Louise shared some research findings with us to emphasise the importance of storytelling to children. Stories, she reminded us, serve to give children a sense of time, a sense of the rhythm of life, and a view into other people’s worlds and perspectives.
And it got me thinking, I keep reading new research findings and anecdotal observations of teachers and parents that children entering school in the last 5 years in Christchurch have seemingly new struggles with behavioural expectations for school. I wondered, have they simply not heard enough stories? Did we stop reading bedtime stories after the earthquakes? Did bedtime become a time so fraught with anxiety and exhaustion (from both the children and the parents) that we started to do it less often, or maybe we stopped doing it altogether?
Where ever we live in the world, storytelling remains the most heartfelt and important form of communication. All of us tell stories. The story of your day, the story of your life, workplace gossip, the horrors on the news. Our brains are hard-wired to think and express in terms of a beginning, middle and end. It's how we understand the world.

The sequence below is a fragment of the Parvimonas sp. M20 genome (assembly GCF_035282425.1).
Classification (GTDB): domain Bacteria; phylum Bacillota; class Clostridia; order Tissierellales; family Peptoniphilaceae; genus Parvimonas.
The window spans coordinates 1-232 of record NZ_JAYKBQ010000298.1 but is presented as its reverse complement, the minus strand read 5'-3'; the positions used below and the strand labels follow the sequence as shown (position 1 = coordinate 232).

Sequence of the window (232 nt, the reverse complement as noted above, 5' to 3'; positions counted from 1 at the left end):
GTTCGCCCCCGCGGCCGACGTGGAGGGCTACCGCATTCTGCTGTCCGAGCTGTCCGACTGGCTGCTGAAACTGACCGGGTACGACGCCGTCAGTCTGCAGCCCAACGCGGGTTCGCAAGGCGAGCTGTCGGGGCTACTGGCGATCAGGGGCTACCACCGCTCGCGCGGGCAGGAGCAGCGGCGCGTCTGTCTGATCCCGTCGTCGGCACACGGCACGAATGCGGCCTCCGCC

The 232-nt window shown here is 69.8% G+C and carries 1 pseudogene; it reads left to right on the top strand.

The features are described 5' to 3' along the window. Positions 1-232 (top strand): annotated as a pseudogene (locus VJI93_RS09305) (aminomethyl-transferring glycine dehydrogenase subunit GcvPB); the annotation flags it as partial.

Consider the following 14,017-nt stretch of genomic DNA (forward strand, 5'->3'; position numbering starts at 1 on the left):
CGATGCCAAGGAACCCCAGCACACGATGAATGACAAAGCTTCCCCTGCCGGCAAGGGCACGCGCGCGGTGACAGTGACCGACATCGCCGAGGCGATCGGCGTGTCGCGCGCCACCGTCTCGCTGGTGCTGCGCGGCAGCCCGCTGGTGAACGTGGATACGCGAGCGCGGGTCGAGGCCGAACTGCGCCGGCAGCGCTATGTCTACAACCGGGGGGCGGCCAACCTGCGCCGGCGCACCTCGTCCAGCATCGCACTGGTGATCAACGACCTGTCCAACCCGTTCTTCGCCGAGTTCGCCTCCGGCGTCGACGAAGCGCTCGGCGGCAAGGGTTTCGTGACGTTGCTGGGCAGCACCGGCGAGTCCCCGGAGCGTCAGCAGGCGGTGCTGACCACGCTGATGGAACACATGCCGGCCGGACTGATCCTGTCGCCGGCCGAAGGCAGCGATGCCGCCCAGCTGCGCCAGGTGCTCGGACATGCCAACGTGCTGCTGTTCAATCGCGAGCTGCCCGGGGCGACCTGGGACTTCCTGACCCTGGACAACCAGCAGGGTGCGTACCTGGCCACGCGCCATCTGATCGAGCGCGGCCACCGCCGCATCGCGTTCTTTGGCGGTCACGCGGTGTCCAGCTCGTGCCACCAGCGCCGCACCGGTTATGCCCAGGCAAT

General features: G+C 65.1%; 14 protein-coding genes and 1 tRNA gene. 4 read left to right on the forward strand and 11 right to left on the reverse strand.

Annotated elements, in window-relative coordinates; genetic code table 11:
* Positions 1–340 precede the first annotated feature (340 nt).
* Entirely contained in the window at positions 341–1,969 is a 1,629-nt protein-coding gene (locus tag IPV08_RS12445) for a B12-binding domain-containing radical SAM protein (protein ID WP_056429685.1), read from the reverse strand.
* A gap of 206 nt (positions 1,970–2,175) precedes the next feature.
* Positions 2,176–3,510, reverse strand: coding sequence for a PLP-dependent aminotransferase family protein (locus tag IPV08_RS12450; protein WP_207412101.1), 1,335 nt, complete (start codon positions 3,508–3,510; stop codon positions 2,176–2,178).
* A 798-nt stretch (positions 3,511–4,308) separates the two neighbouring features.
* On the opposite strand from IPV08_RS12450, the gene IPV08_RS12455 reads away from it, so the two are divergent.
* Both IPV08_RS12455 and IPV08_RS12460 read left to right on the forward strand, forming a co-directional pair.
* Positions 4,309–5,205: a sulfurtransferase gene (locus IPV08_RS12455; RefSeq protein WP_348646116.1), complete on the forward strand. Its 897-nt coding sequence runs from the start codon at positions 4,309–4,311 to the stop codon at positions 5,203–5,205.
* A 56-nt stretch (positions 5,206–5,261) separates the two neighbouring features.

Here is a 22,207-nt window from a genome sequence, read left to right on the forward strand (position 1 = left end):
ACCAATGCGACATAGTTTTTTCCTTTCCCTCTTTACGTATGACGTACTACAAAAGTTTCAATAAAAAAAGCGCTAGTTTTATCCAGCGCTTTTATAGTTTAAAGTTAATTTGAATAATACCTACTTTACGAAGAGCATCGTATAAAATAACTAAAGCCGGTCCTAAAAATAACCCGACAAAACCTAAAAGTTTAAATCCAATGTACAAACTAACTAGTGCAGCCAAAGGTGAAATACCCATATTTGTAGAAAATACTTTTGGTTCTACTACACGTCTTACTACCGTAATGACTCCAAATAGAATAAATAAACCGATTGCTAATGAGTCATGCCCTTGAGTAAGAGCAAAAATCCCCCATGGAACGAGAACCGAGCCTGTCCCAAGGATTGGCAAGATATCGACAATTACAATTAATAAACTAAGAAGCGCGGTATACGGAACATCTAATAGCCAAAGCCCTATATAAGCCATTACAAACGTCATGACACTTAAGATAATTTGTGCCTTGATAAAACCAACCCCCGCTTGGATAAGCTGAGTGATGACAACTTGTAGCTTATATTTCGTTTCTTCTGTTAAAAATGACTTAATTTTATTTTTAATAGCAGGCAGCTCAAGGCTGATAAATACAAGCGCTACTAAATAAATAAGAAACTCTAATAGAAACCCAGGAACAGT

Sharing stories is the oldest form of teaching. It held early human communities together, giving children the answers to the biggest questions of the way the world works. Stories define us, shape us, control us, and make us. Not every human culture in the world is literate, but every single culture uses stories to connect and share.
What are the stories that our children are hearing? Since the earthquake on Valentine’s Day in Christchurch they’ve been hearing some familiar ones, as I’m sure you have too. They’re also bombarded with stories in the media. These stories are most often unpleasant and they rarely have happy endings. Perhaps the anecdote to this is a bedtime story, the few minutes of connection that calms the worried mind in preparation for rest.